St Olave's (pronounced Olive) is situated within the walls of St Mary's Abbey, which was ruined at the Dissolution. It is dedicated to Olaf, patron saint of Norway. Thought to have been founded by Earl Siward of Northumbria before the Conquest, the medieval church was very severely restored in the 18th century. A new chancel was added in 1887-9 designed by G Fowler Jones, a York architect. This contains the five-light 15th-century east window.

St Sampson, Church Street

St Saviour, St Saviourgate

Demolished medieval churches

  • All Saints, Fishergate - located south of Paragon Street, this church was built in the eleventh century, when it was given to Whitby Abbey, or earlier. After the Dissolution of the Monasteries, it seems to have quickly fallen into disuse, and by 1549 had disappeared.
  • All Saints, Peasholme Green
  • Holy Trinity (also known as Christ Church), King's Court - largely rebuilt in the nineteenth century, closed in 1886 and demolished in 1937. Some of the gravestones from its churchyard can be seen in King's Square near the top of the Shambles, and at the Petergate end of the Square is a large inscribed paving stone commemorating the church.
  • St Andrew, Fishergate
  • St Benet, Patrick Pool
  • St Clement, Clementhorpe
  • St. Edward, Lawrence Street
  • St George, Fishergate - suppressed in the sixteenth century and ruinous by 1644. Its churchard (with the gravestone of Dick Turpin) survives, and across the road (now George Street) is the Roman Catholic church of St George, built to serve the Irish community that settled in the Walmgate area after the Potato Famine.
  • St Giles, Gillygate
  • St Gregory, Barker Lane - demolished in the sixteenth century.
  • St Helen, Fishergate
  • St Helen on the Walls, Aldwark
  • St. John-del-Pyke
  • St John, Hungate - suppressed in 1586.
  • St Mary ad Valvas
  • St Mary, Bishophill Senior - demolished 1963. Some monuments and fittings were moved to St Clements, Scarcroft Road, and parts of the fabric were re-used in the Church of The Holy Redeemer, Boroughbridge Road
  • St. Mary, Layerthorpe
  • St. Mary, Walmgate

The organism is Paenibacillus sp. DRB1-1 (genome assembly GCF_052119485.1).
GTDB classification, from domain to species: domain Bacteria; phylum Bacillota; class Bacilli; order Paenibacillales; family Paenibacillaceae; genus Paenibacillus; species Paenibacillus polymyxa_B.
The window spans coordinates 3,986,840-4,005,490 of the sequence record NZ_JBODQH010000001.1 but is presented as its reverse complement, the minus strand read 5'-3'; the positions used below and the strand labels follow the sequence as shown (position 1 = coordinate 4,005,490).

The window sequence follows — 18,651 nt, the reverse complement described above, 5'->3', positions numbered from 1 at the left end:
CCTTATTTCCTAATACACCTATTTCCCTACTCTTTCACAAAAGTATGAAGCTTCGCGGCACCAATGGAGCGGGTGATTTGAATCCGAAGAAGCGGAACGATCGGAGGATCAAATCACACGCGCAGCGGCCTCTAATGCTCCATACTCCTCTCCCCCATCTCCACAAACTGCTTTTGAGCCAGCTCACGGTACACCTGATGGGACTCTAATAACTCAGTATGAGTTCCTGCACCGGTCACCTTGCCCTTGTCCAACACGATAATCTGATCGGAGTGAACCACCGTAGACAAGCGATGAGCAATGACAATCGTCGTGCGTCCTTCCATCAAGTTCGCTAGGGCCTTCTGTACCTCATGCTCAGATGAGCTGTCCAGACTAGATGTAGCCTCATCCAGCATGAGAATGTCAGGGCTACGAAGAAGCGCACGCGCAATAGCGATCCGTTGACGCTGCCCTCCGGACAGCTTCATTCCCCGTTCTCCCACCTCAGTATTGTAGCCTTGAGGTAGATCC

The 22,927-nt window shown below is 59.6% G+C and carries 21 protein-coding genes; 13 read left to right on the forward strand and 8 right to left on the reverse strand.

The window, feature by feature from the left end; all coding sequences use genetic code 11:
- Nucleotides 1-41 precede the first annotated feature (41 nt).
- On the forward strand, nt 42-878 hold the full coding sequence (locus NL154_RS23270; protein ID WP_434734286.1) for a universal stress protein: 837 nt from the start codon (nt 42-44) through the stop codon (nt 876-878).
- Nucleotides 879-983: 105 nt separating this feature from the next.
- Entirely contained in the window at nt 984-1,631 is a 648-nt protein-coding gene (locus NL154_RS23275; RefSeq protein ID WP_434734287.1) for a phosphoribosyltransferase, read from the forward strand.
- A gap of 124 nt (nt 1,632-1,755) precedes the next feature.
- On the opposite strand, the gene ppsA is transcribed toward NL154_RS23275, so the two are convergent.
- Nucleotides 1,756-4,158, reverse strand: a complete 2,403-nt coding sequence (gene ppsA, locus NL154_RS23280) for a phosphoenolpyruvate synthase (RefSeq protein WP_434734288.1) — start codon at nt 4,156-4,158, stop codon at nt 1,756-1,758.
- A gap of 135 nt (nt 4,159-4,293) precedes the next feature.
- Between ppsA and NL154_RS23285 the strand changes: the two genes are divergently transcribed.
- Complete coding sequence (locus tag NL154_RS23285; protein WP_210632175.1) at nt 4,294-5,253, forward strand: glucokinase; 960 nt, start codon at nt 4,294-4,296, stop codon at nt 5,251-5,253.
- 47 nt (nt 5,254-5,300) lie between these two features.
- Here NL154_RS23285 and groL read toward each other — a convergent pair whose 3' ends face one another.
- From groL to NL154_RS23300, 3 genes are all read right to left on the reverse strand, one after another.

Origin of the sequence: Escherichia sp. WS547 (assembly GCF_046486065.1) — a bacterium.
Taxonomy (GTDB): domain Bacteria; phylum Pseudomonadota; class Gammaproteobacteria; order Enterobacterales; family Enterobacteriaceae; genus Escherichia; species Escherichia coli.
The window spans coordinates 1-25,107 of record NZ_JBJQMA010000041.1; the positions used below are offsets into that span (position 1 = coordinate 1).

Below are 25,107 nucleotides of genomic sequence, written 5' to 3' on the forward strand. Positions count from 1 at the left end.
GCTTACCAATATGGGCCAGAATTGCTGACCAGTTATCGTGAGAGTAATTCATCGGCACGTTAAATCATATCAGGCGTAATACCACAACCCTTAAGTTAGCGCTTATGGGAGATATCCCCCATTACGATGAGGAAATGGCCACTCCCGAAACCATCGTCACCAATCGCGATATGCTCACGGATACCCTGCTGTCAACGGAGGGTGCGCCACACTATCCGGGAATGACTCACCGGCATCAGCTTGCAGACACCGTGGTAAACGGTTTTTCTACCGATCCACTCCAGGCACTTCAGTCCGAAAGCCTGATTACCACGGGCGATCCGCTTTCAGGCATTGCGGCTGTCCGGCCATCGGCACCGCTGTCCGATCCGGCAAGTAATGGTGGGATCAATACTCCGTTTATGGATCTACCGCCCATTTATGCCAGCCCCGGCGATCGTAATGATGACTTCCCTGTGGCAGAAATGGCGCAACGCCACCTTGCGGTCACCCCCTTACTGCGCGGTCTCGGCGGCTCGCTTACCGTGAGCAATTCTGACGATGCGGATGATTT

• St Maurice, Monkgate - demolished in 1876 and replaced by a new church, which itself was demolished in 1966. Some of its graveyard is still to be seen on the corner of Lord Mayor's Walk.
  • St. Michael-without-Walmgate
  • St Nicholas, Lawrence Street - part of the twelfth-century St Nicholas's Hospital. Survived until the 1644 Siege of York, when it was severely damaged by the Parliamentary forces' cannon fire. Lord Fairfax arranged for its Norman doorway to be re-erected at St Margaret, Walmgate, and the rest of the church's fabric was subsequently re-used or stolen.
  • St Peter-le-Willows, Walmgate
  • St Peter-the-Little, Peter Lane - suppressed in 1586.
  • St. Stephen, Fishergate
  • St Wilfrid, Blake Street - suppressed in 1585. The name was revived in 1760 for a Roman Catholic chapel on a different site, and in 1802 this was rebuilt on the site in Duncombe Place where the present Catholic church of St Wilfrid eventually replaced it in 1862-4.

External links

  • Victoria County History article
  • Campanology site with pictures and information about St Nicholas, St Crux, Holy Trinity King's Square, St Mary Bishophill Senior, St Maurice and St Margaret
  • Official All Saints North Street site with images and guide to the stained glass

References

  • Pevsner, Nikolaus; and Neave, David [1972] (1995). Yorkshire: York and the East Riding, 2nd edition, London: Penguin Books. ISBN 0-14-071061-2. 
  • Evans, Antonia (ed) (2002). The York Book. York: Blue Bridge. ISBN 0-9542749-0-3. 
  • Wilson, Barbara; and Mee, Frances (1998). The Medieval Parish Churches of York: the pictorial evidence. York: York Archaeological Trust. ISBN 1-874454-19-1.